One biomarker that has a strong association with poor long-term kidney allograft outcomes is the presence of DSA. Recent advances in transplantation medicine have further established that DSA may convey a wide range of injuries to the allograft, from acute ABMR to subclinical ABMR or to the absence of injury. The early immunologic mechanisms that mediate these heterogeneous events are not well understood. If such mechanisms were to be characterized, then IS therapy could be targeted and tailored to provide the most benefit to high risk patients, without wide spread application of IS which can hurt patients who do well. Our goal is to characterize the immunologic mechanisms (cellular and molecular) that proceed and govern the development of DSA leading or not to ABMR, and to long-term poor allograft outcomes. T follicular helper (TFH) cells are CD4+ T cells specialized in the cognate control of antigen (Ag)-specific B cell immunity. They participate to the germinal centers (GC) formation in the secondary lymphatic organs, where they provide critical help to nave B lymphocytes to differentiate into memory B cells, as well as to generate short-lived plasmablasts (PB) and long-lived plasma cells (PC) that secrete high-affinity, isotype switched IgG responses. TFH cells also help memory B cells during recall responses to differentiate into Ab-producing cells. While TFH cell subsets can distinctly shape the functional quality of antibodies, they themselves can be (re)-programed by inflammatory or anti- inflammatory signals into efficient or suboptimal helpers, underscoring their plasticity. Analysis of TFH cells has proved valuable in humans, as they correlate well with Ab responses post-vaccination and with disease activity in autoimmunity. Very little is known about the role TFH in organ transplantation and their contribution to DSA generation. We have recently identified an association between elevation of Th1-TFH cells and development of asymptomatic DSA in a cohort of Thymoglobulin-induced KTx recipients, whereas activated Th1/Th17-TFH cells were detected in circulation of patients at ABMR diagnosis. Our central hypothesis is that donor-reactive cTFH from patients before KTx are heterogeneous, and depending on how lymphopenia induced proliferation (LIP) (re)programs them into efficient or suboptimal helpers, they can distinctly shape DSA quality with clinical consequences for allograft survival. Therefore in this grant we propose to investigate in Aim 1 the characteristics of allo-reactive memory TFH cells phenotype, TCR clonality and function.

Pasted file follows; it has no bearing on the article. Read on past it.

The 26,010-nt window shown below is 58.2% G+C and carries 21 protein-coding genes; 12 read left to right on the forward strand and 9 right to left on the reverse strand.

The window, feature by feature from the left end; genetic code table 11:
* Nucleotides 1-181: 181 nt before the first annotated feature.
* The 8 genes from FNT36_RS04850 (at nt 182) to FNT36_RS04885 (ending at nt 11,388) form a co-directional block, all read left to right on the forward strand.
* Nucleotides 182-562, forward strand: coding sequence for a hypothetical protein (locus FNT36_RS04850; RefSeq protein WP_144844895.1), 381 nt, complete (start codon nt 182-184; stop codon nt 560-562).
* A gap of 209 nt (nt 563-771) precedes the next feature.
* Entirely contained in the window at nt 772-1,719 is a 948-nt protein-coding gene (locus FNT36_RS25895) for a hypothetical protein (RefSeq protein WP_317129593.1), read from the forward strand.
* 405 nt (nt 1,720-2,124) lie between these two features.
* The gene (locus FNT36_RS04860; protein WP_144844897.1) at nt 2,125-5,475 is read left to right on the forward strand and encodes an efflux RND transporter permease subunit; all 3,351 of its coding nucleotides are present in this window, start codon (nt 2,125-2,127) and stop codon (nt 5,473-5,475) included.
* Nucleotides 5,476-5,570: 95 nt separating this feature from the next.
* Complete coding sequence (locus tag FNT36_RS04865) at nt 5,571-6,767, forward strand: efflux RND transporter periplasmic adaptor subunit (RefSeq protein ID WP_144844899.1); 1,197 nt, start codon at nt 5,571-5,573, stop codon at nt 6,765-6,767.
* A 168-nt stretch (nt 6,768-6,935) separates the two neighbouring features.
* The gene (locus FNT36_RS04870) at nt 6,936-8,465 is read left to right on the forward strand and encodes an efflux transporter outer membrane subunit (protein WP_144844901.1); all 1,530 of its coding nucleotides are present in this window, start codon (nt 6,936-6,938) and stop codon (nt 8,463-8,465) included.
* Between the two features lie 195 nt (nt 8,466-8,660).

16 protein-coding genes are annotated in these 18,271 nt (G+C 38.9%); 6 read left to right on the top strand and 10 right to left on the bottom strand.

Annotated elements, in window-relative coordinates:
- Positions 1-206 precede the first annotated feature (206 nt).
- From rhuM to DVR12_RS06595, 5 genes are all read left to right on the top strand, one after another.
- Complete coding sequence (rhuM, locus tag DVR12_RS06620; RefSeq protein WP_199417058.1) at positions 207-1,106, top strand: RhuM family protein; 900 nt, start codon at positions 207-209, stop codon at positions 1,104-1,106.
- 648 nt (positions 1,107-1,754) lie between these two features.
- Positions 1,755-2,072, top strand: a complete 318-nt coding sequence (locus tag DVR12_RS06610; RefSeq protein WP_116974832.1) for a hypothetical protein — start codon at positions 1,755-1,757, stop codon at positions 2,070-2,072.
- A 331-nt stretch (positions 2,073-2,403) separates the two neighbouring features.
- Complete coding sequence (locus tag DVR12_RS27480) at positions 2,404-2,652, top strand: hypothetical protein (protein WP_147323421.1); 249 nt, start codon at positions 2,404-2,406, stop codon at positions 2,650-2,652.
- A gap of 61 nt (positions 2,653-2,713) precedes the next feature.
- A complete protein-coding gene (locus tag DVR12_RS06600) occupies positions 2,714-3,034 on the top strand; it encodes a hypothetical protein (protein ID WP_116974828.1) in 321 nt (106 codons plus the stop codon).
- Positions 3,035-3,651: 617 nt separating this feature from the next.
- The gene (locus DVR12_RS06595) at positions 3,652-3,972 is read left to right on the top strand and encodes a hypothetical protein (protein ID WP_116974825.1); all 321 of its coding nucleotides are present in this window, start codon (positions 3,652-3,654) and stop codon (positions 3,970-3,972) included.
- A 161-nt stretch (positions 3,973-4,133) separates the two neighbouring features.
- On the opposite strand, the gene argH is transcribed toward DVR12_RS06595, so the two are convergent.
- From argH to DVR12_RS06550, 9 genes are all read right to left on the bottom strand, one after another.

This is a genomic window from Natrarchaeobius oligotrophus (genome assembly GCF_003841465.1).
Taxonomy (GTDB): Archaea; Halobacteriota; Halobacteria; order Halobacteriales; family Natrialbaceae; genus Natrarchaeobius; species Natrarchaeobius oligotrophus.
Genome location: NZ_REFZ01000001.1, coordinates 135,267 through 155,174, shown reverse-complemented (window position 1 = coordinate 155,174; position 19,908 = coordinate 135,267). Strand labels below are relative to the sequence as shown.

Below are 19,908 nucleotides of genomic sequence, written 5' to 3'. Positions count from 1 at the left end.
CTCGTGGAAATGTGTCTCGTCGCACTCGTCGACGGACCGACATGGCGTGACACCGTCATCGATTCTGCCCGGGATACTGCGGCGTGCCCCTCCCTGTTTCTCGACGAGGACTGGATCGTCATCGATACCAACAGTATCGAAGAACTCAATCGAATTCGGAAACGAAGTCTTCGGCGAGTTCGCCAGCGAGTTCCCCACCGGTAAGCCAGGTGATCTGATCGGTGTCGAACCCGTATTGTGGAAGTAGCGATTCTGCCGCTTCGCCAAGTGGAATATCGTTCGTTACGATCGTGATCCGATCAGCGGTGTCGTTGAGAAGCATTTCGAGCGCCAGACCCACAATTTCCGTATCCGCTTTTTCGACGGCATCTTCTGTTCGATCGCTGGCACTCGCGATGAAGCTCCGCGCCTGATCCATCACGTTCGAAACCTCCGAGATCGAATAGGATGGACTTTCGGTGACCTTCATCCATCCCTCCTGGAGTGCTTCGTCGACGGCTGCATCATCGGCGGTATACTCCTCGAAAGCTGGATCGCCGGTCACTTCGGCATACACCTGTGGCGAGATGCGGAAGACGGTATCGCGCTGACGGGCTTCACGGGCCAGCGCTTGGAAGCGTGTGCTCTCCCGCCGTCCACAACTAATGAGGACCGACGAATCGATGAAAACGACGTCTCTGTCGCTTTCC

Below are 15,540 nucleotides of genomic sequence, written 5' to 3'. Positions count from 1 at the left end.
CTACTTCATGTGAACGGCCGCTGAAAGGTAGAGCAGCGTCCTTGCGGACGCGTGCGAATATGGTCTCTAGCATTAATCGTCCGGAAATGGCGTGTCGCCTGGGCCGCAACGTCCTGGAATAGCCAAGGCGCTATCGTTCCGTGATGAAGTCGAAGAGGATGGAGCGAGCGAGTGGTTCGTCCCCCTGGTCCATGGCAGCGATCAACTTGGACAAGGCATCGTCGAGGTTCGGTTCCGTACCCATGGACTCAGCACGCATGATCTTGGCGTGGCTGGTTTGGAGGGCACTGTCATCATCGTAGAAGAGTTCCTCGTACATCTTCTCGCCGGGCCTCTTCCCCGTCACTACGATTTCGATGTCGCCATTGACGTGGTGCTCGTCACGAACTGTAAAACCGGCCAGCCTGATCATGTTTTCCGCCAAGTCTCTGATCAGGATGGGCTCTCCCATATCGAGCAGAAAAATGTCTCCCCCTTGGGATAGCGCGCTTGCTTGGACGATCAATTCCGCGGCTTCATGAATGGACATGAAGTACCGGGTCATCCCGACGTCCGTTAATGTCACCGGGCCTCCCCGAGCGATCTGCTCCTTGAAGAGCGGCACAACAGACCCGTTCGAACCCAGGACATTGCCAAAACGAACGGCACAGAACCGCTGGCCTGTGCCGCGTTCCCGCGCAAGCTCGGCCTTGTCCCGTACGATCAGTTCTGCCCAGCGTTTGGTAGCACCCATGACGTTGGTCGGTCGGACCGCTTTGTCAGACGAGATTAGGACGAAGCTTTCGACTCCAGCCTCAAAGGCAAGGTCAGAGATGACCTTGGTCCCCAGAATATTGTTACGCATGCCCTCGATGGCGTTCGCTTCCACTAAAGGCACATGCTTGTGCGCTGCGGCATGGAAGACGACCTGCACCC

In Aim 2 we will ascertain how post-Tx inflammation at the time of T cell repopulation after T cell induction influences cTFH cells (re)-polarization.
Aim 3 will assess whether cTFH cells shape DSA quality, correlate with ABMR and early (1 year) and late (3-yr) allograft outcomes.

Public Health Relevance

NARATIVE The research proposed here is relevant to public health because it will provide fundamental mechanistic understanding of the characteristics of human allo-reactive memory cTFH cells, of how inflammation and lymphopenia induced proliferation post T cell depletion after kidney transplantation may instruct cTFH cells to shape donor-specific anti-HLA antibody (DSA) generation and occurrence of antibody-mediated rejection (ABMR).This is relevant because DSA and ABMR represent the leading causes of chronic allograft rejection and long-term allograft loss in this setting. Our goals are to identify new targets for monitoring and treatment to reduce the development of chronic rejection caused by DSA, and to improve outcomes after organ transplantation. .

National Institute of Health (NIH)
National Institute of Allergy and Infectious Diseases (NIAID)
Research Project (R01)
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Transplantation, Tolerance, and Tumor Immunology Study Section (TTT)
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Zamisch, Monica
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University of Pittsburgh
Schools of Medicine
United States
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